If you wish to store the Canna, Elephant Ear, or Banana plants base or storage organ, such as the rhizomes under the soil for the Canna, you may allow it to get hit by the fall frost – The foliage will turn black and soft – and you can cut that all off and then work to remove the rhizome or corm for the Canna and Elephant ear respectively.  For the Banana Plant, refer to my blog where I posted all the steps.

There is also choice #3 – if you want to keep the Canna, Elephant Ear, or Banana plants in their pots and you have a basement to move them into – this is also a technique for overwintering them.  Again, pick a spot, don’t water it much now, and let it look tattered over the winter but just hanging in there. For basement option, must do before frost as well – which probably will happen in mid-October.

Elephant Ear - Colcocasia

Elephant Ear – Colcocasia

Brugmansia (Angel Trumpets)

Another plant sold at the Big Container Garden Party was the Brugmansia (Angel Trumpets).  These should not be hit by frost.  I recommend you move them in to the home if you wish as a houseplant before frost hits, or into your basement to go dormant.  In the basement, most of the leaves will fall off, it will look tattered over the winter, but will bounce back (usually!).  Also, Brugmansia (Angel Trumpets) may be pruned back hard if you wish – pruning off all the stems and part of the stalk, but then you would not have the tall height next season if you wish to keep it tall.

Succulents, Cacti, Alpine Plants

Also, a reminder about another “do not do’s” with the succulents, cacti, and alpine like plants – do not put them in dark rooms, or between curtains in the house.  Do not let them sit in water catch trays.  Do not put them in a very shady spot in the home, or by really cold pockets. They need a bright sunny window, and reduce watering them regularly.  South or West facing windows are typically best. Refer to your handout on more details about how to water them in the winter months.

Hens and Chics

Hens and Chicks – Sempervivums

Hypertufas with Hens and Chick Plants

Hypertufas!  Did you buy one in May?  Well, the good news is they can remain outdoors – the material of the pot is pretty tough – but I say move it to a protected outdoor location, the hens and chicks in the pot will come back next season.  You may want to put it under your porch steps, or if you have a woodstove, heck, put it by the foundation wall near that area outdoors.  Or bring it in and place in a sunny window to treat as a houseplant, reduce the watering, etc.  The plants will look like they are not alive at some point, but they hang in there – believe me – they bounce back.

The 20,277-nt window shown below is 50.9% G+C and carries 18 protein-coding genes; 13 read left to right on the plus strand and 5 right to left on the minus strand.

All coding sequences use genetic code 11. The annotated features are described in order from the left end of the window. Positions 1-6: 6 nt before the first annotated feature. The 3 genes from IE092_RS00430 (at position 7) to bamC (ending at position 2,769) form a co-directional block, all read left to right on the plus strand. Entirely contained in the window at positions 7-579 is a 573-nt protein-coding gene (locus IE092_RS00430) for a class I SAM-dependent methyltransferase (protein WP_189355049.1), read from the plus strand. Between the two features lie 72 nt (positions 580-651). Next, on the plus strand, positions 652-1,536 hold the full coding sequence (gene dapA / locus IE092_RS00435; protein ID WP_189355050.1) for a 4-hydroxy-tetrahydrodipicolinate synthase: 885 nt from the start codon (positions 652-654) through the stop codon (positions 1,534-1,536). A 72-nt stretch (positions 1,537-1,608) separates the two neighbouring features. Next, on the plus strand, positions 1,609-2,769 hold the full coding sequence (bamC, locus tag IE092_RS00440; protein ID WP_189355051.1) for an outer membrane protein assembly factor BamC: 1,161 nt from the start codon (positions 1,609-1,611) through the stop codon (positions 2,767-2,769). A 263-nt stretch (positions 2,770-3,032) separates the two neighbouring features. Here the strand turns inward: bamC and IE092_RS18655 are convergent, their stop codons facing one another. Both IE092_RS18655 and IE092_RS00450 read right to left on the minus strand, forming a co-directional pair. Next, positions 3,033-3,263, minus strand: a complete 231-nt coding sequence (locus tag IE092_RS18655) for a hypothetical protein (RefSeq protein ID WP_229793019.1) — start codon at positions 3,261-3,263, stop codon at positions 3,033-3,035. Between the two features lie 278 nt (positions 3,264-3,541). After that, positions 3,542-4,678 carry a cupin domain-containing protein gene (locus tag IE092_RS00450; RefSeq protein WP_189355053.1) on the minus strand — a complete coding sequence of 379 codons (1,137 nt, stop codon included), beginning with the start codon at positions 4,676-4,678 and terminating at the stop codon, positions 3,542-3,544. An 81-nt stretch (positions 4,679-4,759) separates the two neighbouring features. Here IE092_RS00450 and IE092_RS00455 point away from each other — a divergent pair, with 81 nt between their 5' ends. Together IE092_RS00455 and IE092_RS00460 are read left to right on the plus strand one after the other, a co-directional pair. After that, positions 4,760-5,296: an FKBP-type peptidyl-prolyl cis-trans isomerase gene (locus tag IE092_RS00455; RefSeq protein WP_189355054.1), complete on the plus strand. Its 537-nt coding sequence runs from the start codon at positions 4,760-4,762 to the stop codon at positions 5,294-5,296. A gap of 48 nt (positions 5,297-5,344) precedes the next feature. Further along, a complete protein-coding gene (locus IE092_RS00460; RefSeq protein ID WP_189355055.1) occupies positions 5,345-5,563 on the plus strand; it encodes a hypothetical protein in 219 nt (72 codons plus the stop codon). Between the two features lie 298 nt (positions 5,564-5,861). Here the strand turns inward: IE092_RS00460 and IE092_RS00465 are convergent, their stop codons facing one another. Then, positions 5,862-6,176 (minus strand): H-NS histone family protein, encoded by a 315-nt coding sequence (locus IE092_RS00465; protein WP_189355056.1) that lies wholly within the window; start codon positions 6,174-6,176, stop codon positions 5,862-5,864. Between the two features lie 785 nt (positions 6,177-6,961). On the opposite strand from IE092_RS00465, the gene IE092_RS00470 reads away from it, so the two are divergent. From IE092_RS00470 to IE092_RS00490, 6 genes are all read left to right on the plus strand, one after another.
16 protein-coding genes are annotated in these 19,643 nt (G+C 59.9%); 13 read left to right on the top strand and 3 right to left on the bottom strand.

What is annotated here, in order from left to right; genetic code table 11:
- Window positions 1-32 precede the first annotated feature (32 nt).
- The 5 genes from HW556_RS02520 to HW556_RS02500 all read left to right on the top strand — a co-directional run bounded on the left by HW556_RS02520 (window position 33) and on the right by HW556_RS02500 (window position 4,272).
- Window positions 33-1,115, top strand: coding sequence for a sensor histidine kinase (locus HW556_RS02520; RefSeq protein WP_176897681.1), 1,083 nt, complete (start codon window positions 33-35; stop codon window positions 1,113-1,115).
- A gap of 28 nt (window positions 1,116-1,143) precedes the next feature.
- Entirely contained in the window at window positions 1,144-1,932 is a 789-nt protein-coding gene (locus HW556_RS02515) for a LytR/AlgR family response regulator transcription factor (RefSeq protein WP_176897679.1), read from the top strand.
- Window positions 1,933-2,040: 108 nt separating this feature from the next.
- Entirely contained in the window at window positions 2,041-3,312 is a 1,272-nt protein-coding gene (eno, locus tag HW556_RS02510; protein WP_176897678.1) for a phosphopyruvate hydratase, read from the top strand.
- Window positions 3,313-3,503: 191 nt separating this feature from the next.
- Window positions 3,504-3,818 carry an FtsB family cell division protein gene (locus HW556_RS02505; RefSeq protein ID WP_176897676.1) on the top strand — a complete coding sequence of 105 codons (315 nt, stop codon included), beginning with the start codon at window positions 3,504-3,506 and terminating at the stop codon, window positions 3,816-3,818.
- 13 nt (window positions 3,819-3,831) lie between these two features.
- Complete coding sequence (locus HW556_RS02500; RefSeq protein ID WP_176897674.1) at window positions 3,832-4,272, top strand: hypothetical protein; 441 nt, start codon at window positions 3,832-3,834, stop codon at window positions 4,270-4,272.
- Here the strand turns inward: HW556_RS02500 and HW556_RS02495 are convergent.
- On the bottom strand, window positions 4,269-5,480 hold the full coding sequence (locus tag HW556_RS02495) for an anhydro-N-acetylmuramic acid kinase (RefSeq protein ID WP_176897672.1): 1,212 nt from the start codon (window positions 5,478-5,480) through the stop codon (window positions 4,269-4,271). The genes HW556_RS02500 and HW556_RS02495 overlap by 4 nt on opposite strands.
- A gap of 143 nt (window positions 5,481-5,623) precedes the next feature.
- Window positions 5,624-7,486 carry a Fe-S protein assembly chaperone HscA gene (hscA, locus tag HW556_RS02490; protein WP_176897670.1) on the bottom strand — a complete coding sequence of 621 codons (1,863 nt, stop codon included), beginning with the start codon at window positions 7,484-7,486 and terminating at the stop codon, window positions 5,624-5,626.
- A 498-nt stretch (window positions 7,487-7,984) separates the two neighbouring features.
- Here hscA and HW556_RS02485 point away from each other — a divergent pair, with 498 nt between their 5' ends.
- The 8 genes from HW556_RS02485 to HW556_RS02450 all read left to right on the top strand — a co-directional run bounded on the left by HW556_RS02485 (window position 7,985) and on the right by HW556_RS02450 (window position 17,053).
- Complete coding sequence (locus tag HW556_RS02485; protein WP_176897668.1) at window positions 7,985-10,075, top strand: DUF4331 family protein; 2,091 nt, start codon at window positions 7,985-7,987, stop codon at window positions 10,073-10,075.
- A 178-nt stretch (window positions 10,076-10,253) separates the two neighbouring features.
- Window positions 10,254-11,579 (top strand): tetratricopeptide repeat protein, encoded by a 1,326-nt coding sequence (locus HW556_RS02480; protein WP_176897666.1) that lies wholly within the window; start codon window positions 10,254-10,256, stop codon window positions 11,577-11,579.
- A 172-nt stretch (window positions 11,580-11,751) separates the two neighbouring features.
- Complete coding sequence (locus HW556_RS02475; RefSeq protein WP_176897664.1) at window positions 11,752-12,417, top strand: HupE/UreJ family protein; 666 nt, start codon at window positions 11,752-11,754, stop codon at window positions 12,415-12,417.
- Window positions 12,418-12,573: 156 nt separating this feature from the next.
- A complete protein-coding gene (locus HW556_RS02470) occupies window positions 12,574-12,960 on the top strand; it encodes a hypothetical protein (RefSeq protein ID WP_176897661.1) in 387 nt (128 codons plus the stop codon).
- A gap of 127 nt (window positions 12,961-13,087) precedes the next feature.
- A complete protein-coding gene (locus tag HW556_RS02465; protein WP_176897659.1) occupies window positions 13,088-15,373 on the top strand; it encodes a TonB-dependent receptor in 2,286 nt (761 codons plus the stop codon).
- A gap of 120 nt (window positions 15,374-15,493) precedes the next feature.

Mini-Crimson Mandevilla

Mini-Crimson Mandevilla

Mandevillas

Mandevilla – These too can be stored over the winter in somewhat of a tattered state, cut the vines back, and put them in the basement, they will loose leaves over the winter, but will hang in there.  More information can be provided if you have any further questions. This tropical like vine will be showy for a while more too – but don’t let it get hit by frost.

Perennials – Some of the plants were perennial and you may remove them from your container gardens and transplant them into the gardens of the ground, or often they return in the pots if you move them to a protected location over the winter (i.e., garage), especially if you used a big pot with lots of soil mass as your container garden when you put these together in May.

Thank you, and for those registered for the Octobert Hypertufa Class – I’ll see you soon!

Cathy Testa

P.S.  The “Evergreens Kissing Ball & Holiday Creations” class date has been noted above and on the side bar of this blog.  It is Saturday, December 6th, 2014.

Cathy T at the Ellington Farmers Market – Edibles, Succulents, and More

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Good Morning Everyone,

In June of 2009, I was interviewed by Sarah Martinez for “Garden Center Magazine” about my Container Garden Parties at people’s homes, and one statement I made to her at that time was, “Holding these parties at people’s homes is a lot of work – but I enjoy it.”

Well, the same holds true today.

Last weekend, Cathy T’s Big Container Garden Party (Class) was held, and the plant feature was succulents, alpines and tropical plants – and again – it was a lot of work to setup, but so much fun.  Being with a group of attendees interested in creating and learning – well, it can not be beat.

Attendees listening to Cathy T's Tips

Attendees listening to Cathy T’s Tips

The opportunity to share what I have learned over the years about Container Gardens and plants presents itself again at the Ellington Farmers Market today in Arbor Park on Main Street in Ellington, CT.